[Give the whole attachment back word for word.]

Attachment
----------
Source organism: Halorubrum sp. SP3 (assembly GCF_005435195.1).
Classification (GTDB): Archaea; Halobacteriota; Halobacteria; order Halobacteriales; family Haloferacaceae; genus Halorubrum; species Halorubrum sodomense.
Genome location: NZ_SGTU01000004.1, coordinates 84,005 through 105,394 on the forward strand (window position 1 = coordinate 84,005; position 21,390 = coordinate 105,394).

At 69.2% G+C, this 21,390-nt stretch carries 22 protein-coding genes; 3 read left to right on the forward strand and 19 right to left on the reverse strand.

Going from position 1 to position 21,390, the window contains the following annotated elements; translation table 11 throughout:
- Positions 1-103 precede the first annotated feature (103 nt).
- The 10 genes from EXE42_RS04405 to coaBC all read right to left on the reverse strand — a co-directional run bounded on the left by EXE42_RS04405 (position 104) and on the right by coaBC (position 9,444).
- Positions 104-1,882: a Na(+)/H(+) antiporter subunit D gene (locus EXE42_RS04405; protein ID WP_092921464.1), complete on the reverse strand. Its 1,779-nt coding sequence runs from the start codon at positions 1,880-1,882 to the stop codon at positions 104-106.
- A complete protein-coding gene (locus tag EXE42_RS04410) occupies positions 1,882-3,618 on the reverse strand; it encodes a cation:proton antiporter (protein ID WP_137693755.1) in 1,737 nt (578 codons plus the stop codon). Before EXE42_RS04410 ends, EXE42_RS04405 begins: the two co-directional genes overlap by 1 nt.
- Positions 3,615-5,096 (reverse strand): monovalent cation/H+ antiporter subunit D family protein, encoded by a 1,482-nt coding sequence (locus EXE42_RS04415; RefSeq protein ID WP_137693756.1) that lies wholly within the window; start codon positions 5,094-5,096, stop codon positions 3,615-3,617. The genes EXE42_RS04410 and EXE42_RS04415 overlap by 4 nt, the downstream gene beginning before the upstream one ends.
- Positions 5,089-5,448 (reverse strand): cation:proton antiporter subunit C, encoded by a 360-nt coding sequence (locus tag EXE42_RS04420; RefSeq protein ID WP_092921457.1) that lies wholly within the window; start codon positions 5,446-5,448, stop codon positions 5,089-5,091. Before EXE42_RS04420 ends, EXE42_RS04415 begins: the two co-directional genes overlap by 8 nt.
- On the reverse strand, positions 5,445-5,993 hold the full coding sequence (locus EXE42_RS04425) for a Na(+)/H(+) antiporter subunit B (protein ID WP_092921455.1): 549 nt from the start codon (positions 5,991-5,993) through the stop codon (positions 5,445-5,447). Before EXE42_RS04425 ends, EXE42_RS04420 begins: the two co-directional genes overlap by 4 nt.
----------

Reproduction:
Source organism: Halorubrum sp. SP3 (assembly GCF_005435195.1).
Classification (GTDB): Archaea; Halobacteriota; Halobacteria; order Halobacteriales; family Haloferacaceae; genus Halorubrum; species Halorubrum sodomense.
Genome location: NZ_SGTU01000004.1, coordinates 84,005 through 105,394 on the forward strand (window position 1 = coordinate 84,005; position 21,390 = coordinate 105,394).

At 69.2% G+C, this 21,390-nt stretch carries 22 protein-coding genes; 3 read left to right on the forward strand and 19 right to left on the reverse strand.

Going from position 1 to position 21,390, the window contains the following annotated elements; translation table 11 throughout:
- Positions 1-103 precede the first annotated feature (103 nt).
- The 10 genes from EXE42_RS04405 to coaBC all read right to left on the reverse strand — a co-directional run bounded on the left by EXE42_RS04405 (position 104) and on the right by coaBC (position 9,444).
- Positions 104-1,882: a Na(+)/H(+) antiporter subunit D gene (locus EXE42_RS04405; protein ID WP_092921464.1), complete on the reverse strand. Its 1,779-nt coding sequence runs from the start codon at positions 1,880-1,882 to the stop codon at positions 104-106.
- A complete protein-coding gene (locus tag EXE42_RS04410) occupies positions 1,882-3,618 on the reverse strand; it encodes a cation:proton antiporter (protein ID WP_137693755.1) in 1,737 nt (578 codons plus the stop codon). Before EXE42_RS04410 ends, EXE42_RS04405 begins: the two co-directional genes overlap by 1 nt.
- Positions 3,615-5,096 (reverse strand): monovalent cation/H+ antiporter subunit D family protein, encoded by a 1,482-nt coding sequence (locus EXE42_RS04415; RefSeq protein ID WP_137693756.1) that lies wholly within the window; start codon positions 5,094-5,096, stop codon positions 3,615-3,617. The genes EXE42_RS04410 and EXE42_RS04415 overlap by 4 nt, the downstream gene beginning before the upstream one ends.
- Positions 5,089-5,448 (reverse strand): cation:proton antiporter subunit C, encoded by a 360-nt coding sequence (locus tag EXE42_RS04420; RefSeq protein ID WP_092921457.1) that lies wholly within the window; start codon positions 5,446-5,448, stop codon positions 5,089-5,091. Before EXE42_RS04420 ends, EXE42_RS04415 begins: the two co-directional genes overlap by 8 nt.
- On the reverse strand, positions 5,445-5,993 hold the full coding sequence (locus EXE42_RS04425) for a Na(+)/H(+) antiporter subunit B (protein ID WP_092921455.1): 549 nt from the start codon (positions 5,991-5,993) through the stop codon (positions 5,445-5,447). Before EXE42_RS04425 ends, EXE42_RS04420 begins: the two co-directional genes overlap by 4 nt.